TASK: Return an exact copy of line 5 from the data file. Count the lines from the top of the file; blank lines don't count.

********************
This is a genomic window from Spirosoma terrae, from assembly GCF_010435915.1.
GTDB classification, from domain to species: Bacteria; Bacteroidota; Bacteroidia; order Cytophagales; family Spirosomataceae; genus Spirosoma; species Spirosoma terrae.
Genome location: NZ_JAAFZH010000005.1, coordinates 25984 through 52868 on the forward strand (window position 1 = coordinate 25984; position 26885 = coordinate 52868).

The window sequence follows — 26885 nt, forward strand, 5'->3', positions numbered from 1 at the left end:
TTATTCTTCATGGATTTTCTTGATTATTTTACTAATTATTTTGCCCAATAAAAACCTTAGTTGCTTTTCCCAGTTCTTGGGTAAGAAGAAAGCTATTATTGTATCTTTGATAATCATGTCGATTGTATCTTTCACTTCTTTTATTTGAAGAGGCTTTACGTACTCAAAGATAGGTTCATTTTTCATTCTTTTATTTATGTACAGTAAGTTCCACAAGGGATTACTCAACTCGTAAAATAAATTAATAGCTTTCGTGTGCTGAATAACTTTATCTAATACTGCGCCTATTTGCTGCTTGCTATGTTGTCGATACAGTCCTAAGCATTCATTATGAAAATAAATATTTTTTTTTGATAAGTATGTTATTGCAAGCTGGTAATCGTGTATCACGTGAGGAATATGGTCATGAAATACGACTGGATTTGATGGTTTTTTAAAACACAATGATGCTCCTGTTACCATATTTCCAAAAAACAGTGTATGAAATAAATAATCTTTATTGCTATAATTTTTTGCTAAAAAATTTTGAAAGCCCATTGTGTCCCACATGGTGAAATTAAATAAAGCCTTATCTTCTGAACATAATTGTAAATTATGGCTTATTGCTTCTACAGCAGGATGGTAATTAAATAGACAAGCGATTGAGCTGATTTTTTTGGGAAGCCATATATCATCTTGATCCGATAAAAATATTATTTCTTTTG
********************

TTATTCTTCATGGATTTTCTTGATTATTTTACTAATTATTTTGCCCAATAAAAACCTTAGTTGCTTTTCCCAGTTCTTGGGTAAGAAGAAAGCTATTATTGTATCTTTGATAATCATGTCGATTGTATCTTTCACTTCTTTTATTTGAAGAGGCTTTACGTACTCAAAGATAGGTTCATTTTTCATTCTTTTATTTATGTACAGTAAGTTCCACAAGGGATTACTCAACTCGTAAAATAAATTAATAGCTTTCGTGTGCTGAATAACTTTATCTAATACTGCGCCTATTTGCTGCTTGCTATGTTGTCGATACAGTCCTAAGCATTCATTATGAAAATAAATATTTTTTTTTGATAAGTATGTTATTGCAAGCTGGTAATCGTGTATCACGTGAGGAATATGGTCATGAAATACGACTGGATTTGATGGTTTTTTAAAACACAATGATGCTCCTGTTACCATATTTCCAAAAAACAGTGTATGAAATAAATAATCTTTATTGCTATAATTTTTTGCTAAAAAATTTTGAAAGCCCATTGTGTCCCACATGGTGAAATTAAATAAAGCCTTATCTTCTGAACATAATTGTAAATTATGGCTTATTGCTTCTACAGCAGGATGGTAATTAAATAGACAAGCGATTGAGCTGATTTTTTTGGGAAGCCATATATCATCTTGATCCGATAAAAATATTATTTCTTTTG